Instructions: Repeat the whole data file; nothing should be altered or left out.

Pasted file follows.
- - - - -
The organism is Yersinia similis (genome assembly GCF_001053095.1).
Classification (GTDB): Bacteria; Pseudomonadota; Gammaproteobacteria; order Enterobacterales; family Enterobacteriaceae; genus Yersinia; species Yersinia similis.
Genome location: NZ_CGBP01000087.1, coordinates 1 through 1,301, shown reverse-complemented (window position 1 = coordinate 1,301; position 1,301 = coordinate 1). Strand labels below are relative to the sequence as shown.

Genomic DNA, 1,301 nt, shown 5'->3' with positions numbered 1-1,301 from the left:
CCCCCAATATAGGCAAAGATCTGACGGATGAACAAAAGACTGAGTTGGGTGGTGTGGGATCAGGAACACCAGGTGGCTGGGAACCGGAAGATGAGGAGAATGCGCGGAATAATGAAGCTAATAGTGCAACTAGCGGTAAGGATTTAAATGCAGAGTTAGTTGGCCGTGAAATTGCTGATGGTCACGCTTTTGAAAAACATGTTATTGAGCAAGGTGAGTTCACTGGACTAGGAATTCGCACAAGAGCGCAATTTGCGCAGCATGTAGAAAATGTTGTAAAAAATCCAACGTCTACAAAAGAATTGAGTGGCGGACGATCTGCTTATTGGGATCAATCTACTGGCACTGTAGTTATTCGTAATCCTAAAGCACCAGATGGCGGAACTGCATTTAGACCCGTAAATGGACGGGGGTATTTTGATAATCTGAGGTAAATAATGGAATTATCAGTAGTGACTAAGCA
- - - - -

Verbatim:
The organism is Yersinia similis (genome assembly GCF_001053095.1).
Classification (GTDB): Bacteria; Pseudomonadota; Gammaproteobacteria; order Enterobacterales; family Enterobacteriaceae; genus Yersinia; species Yersinia similis.
Genome location: NZ_CGBP01000087.1, coordinates 1 through 1,301, shown reverse-complemented (window position 1 = coordinate 1,301; position 1,301 = coordinate 1). Strand labels below are relative to the sequence as shown.

Genomic DNA, 1,301 nt, shown 5'->3' with positions numbered 1-1,301 from the left:
CCCCCAATATAGGCAAAGATCTGACGGATGAACAAAAGACTGAGTTGGGTGGTGTGGGATCAGGAACACCAGGTGGCTGGGAACCGGAAGATGAGGAGAATGCGCGGAATAATGAAGCTAATAGTGCAACTAGCGGTAAGGATTTAAATGCAGAGTTAGTTGGCCGTGAAATTGCTGATGGTCACGCTTTTGAAAAACATGTTATTGAGCAAGGTGAGTTCACTGGACTAGGAATTCGCACAAGAGCGCAATTTGCGCAGCATGTAGAAAATGTTGTAAAAAATCCAACGTCTACAAAAGAATTGAGTGGCGGACGATCTGCTTATTGGGATCAATCTACTGGCACTGTAGTTATTCGTAATCCTAAAGCACCAGATGGCGGAACTGCATTTAGACCCGTAAATGGACGGGGGTATTTTGATAATCTGAGGTAAATAATGGAATTATCAGTAGTGACTAAGCA